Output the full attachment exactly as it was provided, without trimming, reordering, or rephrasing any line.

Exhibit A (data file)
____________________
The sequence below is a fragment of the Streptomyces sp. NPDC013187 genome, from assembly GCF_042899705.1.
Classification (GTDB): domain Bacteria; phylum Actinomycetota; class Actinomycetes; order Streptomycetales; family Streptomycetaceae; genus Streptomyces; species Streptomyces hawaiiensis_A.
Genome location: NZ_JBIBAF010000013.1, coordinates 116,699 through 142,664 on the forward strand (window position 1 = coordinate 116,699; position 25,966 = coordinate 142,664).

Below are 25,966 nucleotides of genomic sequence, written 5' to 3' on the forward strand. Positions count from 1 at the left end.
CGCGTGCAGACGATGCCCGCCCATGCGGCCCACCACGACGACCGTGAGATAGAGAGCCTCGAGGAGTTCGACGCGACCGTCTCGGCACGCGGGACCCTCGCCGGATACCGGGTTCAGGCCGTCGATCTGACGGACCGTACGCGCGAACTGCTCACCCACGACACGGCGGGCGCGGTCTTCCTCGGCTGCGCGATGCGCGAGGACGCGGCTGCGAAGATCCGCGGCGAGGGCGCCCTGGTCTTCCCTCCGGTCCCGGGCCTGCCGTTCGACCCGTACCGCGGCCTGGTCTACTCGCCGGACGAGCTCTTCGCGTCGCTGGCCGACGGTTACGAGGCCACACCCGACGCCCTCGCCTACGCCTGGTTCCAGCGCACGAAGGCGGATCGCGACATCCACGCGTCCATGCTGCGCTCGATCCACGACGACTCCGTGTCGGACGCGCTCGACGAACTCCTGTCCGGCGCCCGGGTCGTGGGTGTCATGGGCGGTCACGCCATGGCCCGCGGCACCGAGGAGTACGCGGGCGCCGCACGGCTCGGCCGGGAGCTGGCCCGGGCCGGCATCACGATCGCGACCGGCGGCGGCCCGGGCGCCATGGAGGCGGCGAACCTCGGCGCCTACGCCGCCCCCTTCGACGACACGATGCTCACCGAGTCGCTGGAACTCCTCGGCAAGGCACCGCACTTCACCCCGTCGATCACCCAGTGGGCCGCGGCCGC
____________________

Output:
The sequence below is a fragment of the Streptomyces sp. NPDC013187 genome, from assembly GCF_042899705.1.
Classification (GTDB): domain Bacteria; phylum Actinomycetota; class Actinomycetes; order Streptomycetales; family Streptomycetaceae; genus Streptomyces; species Streptomyces hawaiiensis_A.
Genome location: NZ_JBIBAF010000013.1, coordinates 116,699 through 142,664 on the forward strand (window position 1 = coordinate 116,699; position 25,966 = coordinate 142,664).

Below are 25,966 nucleotides of genomic sequence, written 5' to 3' on the forward strand. Positions count from 1 at the left end.
CGCGTGCAGACGATGCCCGCCCATGCGGCCCACCACGACGACCGTGAGATAGAGAGCCTCGAGGAGTTCGACGCGACCGTCTCGGCACGCGGGACCCTCGCCGGATACCGGGTTCAGGCCGTCGATCTGACGGACCGTACGCGCGAACTGCTCACCCACGACACGGCGGGCGCGGTCTTCCTCGGCTGCGCGATGCGCGAGGACGCGGCTGCGAAGATCCGCGGCGAGGGCGCCCTGGTCTTCCCTCCGGTCCCGGGCCTGCCGTTCGACCCGTACCGCGGCCTGGTCTACTCGCCGGACGAGCTCTTCGCGTCGCTGGCCGACGGTTACGAGGCCACACCCGACGCCCTCGCCTACGCCTGGTTCCAGCGCACGAAGGCGGATCGCGACATCCACGCGTCCATGCTGCGCTCGATCCACGACGACTCCGTGTCGGACGCGCTCGACGAACTCCTGTCCGGCGCCCGGGTCGTGGGTGTCATGGGCGGTCACGCCATGGCCCGCGGCACCGAGGAGTACGCGGGCGCCGCACGGCTCGGCCGGGAGCTGGCCCGGGCCGGCATCACGATCGCGACCGGCGGCGGCCCGGGCGCCATGGAGGCGGCGAACCTCGGCGCCTACGCCGCCCCCTTCGACGACACGATGCTCACCGAGTCGCTGGAACTCCTCGGCAAGGCACCGCACTTCACCCCGTCGATCACCCAGTGGGCCGCGGCCGC